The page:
Mechanisms for Engaging the DPRK
This undated picture, released from Korean Central News Agency on June 11, 2008, shows North Korean leader Kim Jong Il (L) inspecting Korean People's Army unit 958 at an undisclosed location. (STR/AFP/Getty Images)
So how then should the South respond? How should the United States and Japan respond? And what, if anything, should the rest of us be doing?
To answer these questions, we need briefly to review the current bilateral and multi-lateral machinery in place for managing the relationship with Pyongyang.
First and most important is the "Agreed Framework" of 1994. We sometimes forget how close the world came to war back in 1993 when the DPRK unilaterally announced its intention to withdraw from the Nuclear Non-Proliferation Treaty. This was at a time when it had become clear to US intelligence that the North was constructing a nuclear re-processing plant capable of converting the spent rods produced by the country's Soviet supplied reactor into plutonium - the key component of a nuclear weapon. The "Agreed Framework" of July 1994 identified four specific sets of actions for both the US and the DPRK:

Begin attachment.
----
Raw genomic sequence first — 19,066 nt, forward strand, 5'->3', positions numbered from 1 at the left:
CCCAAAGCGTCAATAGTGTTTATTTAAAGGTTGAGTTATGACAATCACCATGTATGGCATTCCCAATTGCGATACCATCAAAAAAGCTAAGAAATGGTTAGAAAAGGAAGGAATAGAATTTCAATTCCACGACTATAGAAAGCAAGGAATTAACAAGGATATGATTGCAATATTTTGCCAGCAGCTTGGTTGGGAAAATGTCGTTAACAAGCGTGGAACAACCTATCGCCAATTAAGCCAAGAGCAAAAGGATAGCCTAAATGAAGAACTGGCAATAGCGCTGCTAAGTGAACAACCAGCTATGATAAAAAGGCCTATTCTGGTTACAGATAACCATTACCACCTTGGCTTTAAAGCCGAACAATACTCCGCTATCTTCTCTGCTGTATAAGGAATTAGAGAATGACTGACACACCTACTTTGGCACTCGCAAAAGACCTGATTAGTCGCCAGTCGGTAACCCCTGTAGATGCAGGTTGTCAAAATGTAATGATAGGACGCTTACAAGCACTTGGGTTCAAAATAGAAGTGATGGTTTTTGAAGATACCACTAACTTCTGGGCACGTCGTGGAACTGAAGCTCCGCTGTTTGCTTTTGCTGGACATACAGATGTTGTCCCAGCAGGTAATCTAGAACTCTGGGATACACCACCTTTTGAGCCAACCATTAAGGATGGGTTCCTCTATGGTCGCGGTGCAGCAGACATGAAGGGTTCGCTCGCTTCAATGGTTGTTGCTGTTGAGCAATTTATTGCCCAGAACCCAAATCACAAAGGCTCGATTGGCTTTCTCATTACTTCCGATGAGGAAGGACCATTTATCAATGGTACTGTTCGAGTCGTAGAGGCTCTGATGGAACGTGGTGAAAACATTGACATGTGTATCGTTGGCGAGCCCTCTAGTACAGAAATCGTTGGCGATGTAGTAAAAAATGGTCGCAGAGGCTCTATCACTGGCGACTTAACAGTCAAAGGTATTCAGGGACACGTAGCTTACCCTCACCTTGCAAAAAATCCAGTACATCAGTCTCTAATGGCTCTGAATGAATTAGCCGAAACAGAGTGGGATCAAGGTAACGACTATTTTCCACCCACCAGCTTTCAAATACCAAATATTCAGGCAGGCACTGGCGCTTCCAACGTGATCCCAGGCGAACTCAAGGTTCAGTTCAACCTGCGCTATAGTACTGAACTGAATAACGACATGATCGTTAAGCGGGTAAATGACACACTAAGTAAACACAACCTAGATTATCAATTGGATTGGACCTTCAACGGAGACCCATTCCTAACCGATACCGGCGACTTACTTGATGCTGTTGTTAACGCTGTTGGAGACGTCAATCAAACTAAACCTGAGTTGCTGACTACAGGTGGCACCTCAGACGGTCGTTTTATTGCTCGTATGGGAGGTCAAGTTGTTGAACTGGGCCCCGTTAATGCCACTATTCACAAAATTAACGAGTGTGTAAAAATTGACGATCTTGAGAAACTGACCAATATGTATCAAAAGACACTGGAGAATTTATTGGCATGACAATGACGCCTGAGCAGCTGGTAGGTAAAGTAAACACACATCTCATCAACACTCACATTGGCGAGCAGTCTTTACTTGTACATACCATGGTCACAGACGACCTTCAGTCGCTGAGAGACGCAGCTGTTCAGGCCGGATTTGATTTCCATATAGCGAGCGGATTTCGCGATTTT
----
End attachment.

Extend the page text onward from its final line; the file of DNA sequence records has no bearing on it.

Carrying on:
* the replacement of the DPRK's graphite-moderated reactors and related facilities with light-water reactor power plants and heavy fuel oil;
* DPRK re-acceptance of the NPT regime;
* a commitment by both sides to work together for peace, security and a nuclear-free Korean Peninsular; and
* a commitment to move towards full normalisation of political and economic relations.
On the first of these tasks, there is as yet no convincing evidence that the DPRK is not taking its responsibilities seriously under the Nuclear Freeze Agreement with the US. The recent US inspection visit to the suspect North Korean site at Kumchamgri provided further confirmation of general DPRK compliance.
On the American, South Korean and Japanese side, KEDO (the Korean Peninsular Energy Development Organisation) has now had sufficient funds committed to it by participating governments to deliver both the construction of the light-water reactors and heavy fuel oil consignments to the DPRK as promised.
So far so good - although this entire process came close to total derailment as a consequence of the DPRK's extraordinary decision in August last year to test its Taepodong I Ballistic missile by firing it into the Pacific Ocean across Japan. The Japanese in turn went ballistic themselves and it came very close to fracturing the political consensus necessary in Japan to support the proper execution of the KEDO program. The DPRK, of course, maintain to this day that the ballistic missile test was simply a satellite launch and that there is now hurtling through space a North Korean satellite playing revolutionary music extolling the virtues of the uniquely North Korean principle of self-reliance or "Juche". Recent reports of a possible second ballistic firing soon represent a fundamental cause for further concern.